The Snyder Cut of Justice League has officially become a reality, putting a cap on years worth of theories and speculation amongst DC Comics fans. In addition to just providing an unprecedented four-hour superhero blockbuster experience, the film includes a lot of storylines and sequences that weren't included (or were reimagined entirely) in the 2017 theatrical cut. This was true even to the film's final moments, as a scene that was previously made into Justice League's post-credits scene — the meeting between Lex Luthor (Jesse Eisenberg) and Slade Wilson/Deathstroke (Joe Manganiello) — ultimately took on a completely different context in Snyder's version. Spoilers for Zack Snyder's Justice League below! Only look if you want to know!
After the conclusion of the team's battle against Steppenwolf (Ciran Hinds), the set up for Lex and Slade's meeting unfolds relatively the same, as Lex breaks his way out of Arkham Asylum and escapes on some sort of yacht. There, Slade arrives, and Lex confirms that (as in the theatrical cut) his lavishness is justified by celebrating the return of Clark Kent/Superman (Henry Cavill). Lex then reveals that he has information for Slade which will hopefully lead to him killing the Batman (Ben Affleck), which Slade is willing to accept, as it seems like he holds Batman responsible for the loss of one of his eyes. Lex then tells Slade Batman's true name, Bruce Wayne, and Slade agrees that is an occasion to celebrate.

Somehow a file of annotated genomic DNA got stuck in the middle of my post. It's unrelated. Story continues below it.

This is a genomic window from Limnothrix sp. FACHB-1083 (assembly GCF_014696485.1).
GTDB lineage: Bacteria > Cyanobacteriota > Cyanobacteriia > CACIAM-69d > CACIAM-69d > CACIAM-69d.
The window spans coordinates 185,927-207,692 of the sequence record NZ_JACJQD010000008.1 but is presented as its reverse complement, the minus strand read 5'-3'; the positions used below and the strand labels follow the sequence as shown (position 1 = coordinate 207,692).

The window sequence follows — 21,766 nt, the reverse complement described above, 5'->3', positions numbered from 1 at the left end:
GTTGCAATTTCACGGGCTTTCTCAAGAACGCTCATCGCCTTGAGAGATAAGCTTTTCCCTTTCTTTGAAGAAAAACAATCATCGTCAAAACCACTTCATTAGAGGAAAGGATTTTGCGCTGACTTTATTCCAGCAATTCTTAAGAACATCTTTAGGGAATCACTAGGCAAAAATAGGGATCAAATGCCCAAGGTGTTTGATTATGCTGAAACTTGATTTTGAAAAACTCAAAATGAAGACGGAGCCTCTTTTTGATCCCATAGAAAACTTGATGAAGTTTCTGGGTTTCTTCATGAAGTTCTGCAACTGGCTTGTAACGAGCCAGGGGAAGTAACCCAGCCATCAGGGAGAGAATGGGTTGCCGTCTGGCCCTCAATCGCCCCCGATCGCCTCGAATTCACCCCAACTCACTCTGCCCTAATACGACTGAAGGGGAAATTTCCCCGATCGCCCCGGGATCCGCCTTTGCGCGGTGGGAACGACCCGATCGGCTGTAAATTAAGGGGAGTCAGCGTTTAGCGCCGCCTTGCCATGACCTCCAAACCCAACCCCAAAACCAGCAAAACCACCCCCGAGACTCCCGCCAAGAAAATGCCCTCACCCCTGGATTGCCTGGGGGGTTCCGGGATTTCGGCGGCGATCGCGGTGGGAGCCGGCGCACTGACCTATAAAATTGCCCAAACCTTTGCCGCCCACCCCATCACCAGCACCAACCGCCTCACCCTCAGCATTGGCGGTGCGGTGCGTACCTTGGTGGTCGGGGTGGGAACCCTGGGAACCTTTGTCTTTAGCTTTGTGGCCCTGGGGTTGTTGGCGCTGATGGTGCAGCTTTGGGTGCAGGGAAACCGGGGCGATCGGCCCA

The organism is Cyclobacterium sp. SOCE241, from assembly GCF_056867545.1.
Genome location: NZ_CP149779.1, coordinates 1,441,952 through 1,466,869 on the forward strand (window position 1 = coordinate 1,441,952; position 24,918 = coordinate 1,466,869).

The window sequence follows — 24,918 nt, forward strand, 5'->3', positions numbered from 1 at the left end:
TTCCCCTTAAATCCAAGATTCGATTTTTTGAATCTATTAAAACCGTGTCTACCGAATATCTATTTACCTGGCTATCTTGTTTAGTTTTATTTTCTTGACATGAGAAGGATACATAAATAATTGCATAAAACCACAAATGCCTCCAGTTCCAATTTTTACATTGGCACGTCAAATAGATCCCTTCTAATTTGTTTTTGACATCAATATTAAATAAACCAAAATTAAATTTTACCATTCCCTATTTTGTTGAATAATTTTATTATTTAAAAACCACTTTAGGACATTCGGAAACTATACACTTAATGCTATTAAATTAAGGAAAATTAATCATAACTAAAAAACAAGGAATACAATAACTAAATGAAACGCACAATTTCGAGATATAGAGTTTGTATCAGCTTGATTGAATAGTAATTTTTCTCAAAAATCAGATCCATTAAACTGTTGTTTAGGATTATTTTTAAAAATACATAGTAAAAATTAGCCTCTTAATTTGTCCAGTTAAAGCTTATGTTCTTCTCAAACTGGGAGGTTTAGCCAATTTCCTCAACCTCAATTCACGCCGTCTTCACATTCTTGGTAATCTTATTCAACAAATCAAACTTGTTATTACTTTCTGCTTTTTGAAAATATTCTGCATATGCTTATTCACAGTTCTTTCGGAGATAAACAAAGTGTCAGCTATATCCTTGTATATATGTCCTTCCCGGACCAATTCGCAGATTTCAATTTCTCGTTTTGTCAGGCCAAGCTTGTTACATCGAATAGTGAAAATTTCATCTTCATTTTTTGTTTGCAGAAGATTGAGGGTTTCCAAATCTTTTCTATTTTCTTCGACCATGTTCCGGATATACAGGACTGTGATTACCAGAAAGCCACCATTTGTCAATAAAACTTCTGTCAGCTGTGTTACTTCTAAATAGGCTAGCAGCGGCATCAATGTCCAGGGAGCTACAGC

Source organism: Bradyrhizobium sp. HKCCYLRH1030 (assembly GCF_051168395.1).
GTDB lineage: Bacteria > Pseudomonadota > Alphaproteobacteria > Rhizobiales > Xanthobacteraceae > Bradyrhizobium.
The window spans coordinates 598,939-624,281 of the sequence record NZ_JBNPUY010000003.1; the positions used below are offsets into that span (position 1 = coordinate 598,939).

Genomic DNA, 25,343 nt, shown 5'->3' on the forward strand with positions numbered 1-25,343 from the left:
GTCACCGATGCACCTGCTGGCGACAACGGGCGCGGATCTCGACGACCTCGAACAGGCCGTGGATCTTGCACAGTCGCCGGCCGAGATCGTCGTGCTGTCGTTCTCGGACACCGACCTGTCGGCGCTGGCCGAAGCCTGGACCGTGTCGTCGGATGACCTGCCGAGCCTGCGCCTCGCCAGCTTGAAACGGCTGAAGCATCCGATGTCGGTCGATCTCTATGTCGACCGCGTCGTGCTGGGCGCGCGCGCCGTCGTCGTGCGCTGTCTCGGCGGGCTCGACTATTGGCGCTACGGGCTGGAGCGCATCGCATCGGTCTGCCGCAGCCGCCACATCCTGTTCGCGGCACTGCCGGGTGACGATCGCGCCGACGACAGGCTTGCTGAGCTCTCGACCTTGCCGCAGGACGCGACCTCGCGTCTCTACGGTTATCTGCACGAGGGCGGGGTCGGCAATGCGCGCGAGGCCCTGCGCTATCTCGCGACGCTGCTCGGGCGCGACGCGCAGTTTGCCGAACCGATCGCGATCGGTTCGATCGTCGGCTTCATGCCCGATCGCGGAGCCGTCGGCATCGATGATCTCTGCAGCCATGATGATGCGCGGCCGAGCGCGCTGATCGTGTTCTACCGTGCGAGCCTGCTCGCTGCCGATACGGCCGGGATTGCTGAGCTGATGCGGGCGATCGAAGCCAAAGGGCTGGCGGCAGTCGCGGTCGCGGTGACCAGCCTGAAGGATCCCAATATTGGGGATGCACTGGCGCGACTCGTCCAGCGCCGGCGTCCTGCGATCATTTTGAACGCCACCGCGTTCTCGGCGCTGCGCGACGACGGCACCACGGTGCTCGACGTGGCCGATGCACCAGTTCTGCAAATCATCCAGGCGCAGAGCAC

While some lines of dialogue in the scene are the same, the overall context for them could not be more different than how it was in the theatrical cut, in which Lex suggested that they should form "a league of [their] own." Many had taken this line to be set up for a potential Injustice League, something that has yet to come to fruition or really even be touched on in the DCEU since. Because of that, an argument can be made that Snyder's version of the scene works better on a fundamental level — it establishes Lex and Slade's willingness to collaborate, but still has each of them on their own separate personal vendettas.